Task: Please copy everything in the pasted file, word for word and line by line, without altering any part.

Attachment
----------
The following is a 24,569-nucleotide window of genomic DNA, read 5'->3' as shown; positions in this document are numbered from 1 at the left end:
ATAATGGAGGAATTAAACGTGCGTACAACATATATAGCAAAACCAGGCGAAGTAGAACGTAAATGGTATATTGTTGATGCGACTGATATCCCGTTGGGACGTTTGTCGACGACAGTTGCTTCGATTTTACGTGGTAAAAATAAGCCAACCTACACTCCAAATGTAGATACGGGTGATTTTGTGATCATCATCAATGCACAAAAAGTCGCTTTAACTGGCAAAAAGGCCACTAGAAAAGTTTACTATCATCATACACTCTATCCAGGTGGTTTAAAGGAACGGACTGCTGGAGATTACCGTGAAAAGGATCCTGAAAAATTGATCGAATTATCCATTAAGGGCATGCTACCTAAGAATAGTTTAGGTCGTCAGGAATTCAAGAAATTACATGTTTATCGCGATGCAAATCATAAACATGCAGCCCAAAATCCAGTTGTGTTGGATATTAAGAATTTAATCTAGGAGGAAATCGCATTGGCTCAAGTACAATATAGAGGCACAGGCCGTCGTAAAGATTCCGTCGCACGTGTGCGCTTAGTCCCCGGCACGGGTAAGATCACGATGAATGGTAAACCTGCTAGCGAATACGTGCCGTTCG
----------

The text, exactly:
The following is a 24,569-nucleotide window of genomic DNA, read 5'->3' as shown; positions in this document are numbered from 1 at the left end:
ATAATGGAGGAATTAAACGTGCGTACAACATATATAGCAAAACCAGGCGAAGTAGAACGTAAATGGTATATTGTTGATGCGACTGATATCCCGTTGGGACGTTTGTCGACGACAGTTGCTTCGATTTTACGTGGTAAAAATAAGCCAACCTACACTCCAAATGTAGATACGGGTGATTTTGTGATCATCATCAATGCACAAAAAGTCGCTTTAACTGGCAAAAAGGCCACTAGAAAAGTTTACTATCATCATACACTCTATCCAGGTGGTTTAAAGGAACGGACTGCTGGAGATTACCGTGAAAAGGATCCTGAAAAATTGATCGAATTATCCATTAAGGGCATGCTACCTAAGAATAGTTTAGGTCGTCAGGAATTCAAGAAATTACATGTTTATCGCGATGCAAATCATAAACATGCAGCCCAAAATCCAGTTGTGTTGGATATTAAGAATTTAATCTAGGAGGAAATCGCATTGGCTCAAGTACAATATAGAGGCACAGGCCGTCGTAAAGATTCCGTCGCACGTGTGCGCTTAGTCCCCGGCACGGGTAAGATCACGATGAATGGTAAACCTGCTAGCGAATACGTGCCGTTCG